Authorities consider measures after near fatal accident.
Statens vegvesen (the Norwegian Public Roads Administration/NPRA) says it’s considering imposing a temporary driving ban on the Toyota Prius.
The possible veto comes after last week’s lucky escape by a motorist who was driving on the E18 motorway towards Lillesand in Agder municipality, when the accelerator pedal in his 2009 automatic model jammed.
“My father had been travelling at speeds up to 176 km/h, and was doing over 100 when he called the police. He tried to use the brakes, but it didn’t help,” the 49 year-old man’s son told VG.
According to police, the terrified motorist rang at 12:26 to tell them he couldn’t stop his car, and only managed to bring the vehicle to a halt after driving in to crash barriers.
The man received only minor injuries in the collision, and was sent to the emergency room as a precaution.
Toyota has had to recall eight million cars worldwide produced between 2004 and 2009 after there have been several similar accidents involving their cars, but this is the first time it has happened in Norway.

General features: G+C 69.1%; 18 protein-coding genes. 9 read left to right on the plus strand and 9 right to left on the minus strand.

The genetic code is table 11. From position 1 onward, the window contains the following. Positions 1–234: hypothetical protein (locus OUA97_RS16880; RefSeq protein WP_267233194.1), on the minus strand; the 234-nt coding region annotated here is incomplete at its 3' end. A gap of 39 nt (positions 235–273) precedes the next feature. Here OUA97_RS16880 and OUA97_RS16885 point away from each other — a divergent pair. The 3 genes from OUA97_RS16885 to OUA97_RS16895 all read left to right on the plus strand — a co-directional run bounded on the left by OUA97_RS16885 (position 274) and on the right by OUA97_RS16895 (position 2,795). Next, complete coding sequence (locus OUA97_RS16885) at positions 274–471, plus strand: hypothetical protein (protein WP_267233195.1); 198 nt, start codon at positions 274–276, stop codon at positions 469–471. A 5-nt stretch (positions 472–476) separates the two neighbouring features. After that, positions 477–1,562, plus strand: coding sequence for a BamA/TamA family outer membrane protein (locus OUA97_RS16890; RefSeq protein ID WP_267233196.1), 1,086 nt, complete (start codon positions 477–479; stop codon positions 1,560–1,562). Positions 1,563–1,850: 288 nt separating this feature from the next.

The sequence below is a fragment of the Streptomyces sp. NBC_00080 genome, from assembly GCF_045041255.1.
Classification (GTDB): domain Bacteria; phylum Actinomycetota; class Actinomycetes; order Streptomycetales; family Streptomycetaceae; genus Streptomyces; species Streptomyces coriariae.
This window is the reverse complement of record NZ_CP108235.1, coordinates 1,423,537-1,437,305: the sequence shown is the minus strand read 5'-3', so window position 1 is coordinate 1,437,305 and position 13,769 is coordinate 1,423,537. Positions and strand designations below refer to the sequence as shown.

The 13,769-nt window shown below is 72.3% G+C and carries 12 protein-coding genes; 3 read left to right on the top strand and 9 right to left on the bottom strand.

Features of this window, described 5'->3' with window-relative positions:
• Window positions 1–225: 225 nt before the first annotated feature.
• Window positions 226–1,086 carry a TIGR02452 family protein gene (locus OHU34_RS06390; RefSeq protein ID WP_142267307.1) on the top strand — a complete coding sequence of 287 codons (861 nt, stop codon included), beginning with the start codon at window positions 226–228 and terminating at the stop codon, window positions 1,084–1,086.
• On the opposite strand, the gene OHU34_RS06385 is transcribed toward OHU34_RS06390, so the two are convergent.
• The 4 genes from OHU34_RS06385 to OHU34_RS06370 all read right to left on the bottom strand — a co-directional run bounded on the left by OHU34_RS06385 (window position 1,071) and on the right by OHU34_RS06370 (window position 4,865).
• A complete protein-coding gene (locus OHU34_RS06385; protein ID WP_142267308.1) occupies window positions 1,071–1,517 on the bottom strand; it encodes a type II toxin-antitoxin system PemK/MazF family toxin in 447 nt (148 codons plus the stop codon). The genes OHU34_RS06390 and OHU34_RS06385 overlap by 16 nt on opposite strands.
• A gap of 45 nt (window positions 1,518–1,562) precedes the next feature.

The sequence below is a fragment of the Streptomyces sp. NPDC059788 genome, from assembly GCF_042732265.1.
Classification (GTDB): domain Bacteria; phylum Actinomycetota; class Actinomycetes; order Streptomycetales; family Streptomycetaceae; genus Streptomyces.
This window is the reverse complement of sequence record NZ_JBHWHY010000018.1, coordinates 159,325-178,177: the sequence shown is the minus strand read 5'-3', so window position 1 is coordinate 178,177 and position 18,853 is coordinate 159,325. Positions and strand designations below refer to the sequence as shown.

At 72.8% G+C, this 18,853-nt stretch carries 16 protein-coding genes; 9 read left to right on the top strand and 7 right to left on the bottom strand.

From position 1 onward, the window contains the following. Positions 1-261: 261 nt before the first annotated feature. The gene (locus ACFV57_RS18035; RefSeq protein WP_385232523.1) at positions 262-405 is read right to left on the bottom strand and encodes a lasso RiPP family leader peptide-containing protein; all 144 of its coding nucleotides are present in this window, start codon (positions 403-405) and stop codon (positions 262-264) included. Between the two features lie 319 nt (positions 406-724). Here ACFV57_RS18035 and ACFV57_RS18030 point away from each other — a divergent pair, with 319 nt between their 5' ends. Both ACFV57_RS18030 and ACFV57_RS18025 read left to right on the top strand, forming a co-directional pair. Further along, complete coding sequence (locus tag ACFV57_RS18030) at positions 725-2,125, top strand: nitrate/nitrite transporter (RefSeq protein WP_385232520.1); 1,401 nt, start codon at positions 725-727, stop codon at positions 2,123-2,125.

Erik Aalling, head of the NPRA’s vehicle engineering section, says they are considering issuing a temporary driving ban if motorists are at acute risk.
“We can demand that the recalled models have to remain stationary until they have been checked, if we consider the incident on the E18 to be serious enough,” he says.
Meanwhile, Lars-Erik Årøy, director of Toyota Norway, discounts this, saying they’ve already written to the customer to assure him the cars are safe.
Toyota’s technical experts have checked the car, but haven’t found anything wrong with it so far. An NPRA representative is also in place.
Espen Olsen, head of information for Toyota Norway, underlines he doesn’t doubt the motorist experienced a problem, and the company regrets what has happened.
However, he says they believe it was most likely the floor mat that had jammed underneath the accelerator pedal, as it wasn’t secured properly.
“We have already encouraged our patrons to check to see if the driver’s floor mat is secured to the floor with clips according to regulations. One shouldn’t use rubber mats on top of textile ones, or unoriginal mats that aren’t made for either the car or the shape of the accelerator.”
Årøy says Toyota has now offered to buy the car back so they can double-check there are no problems.
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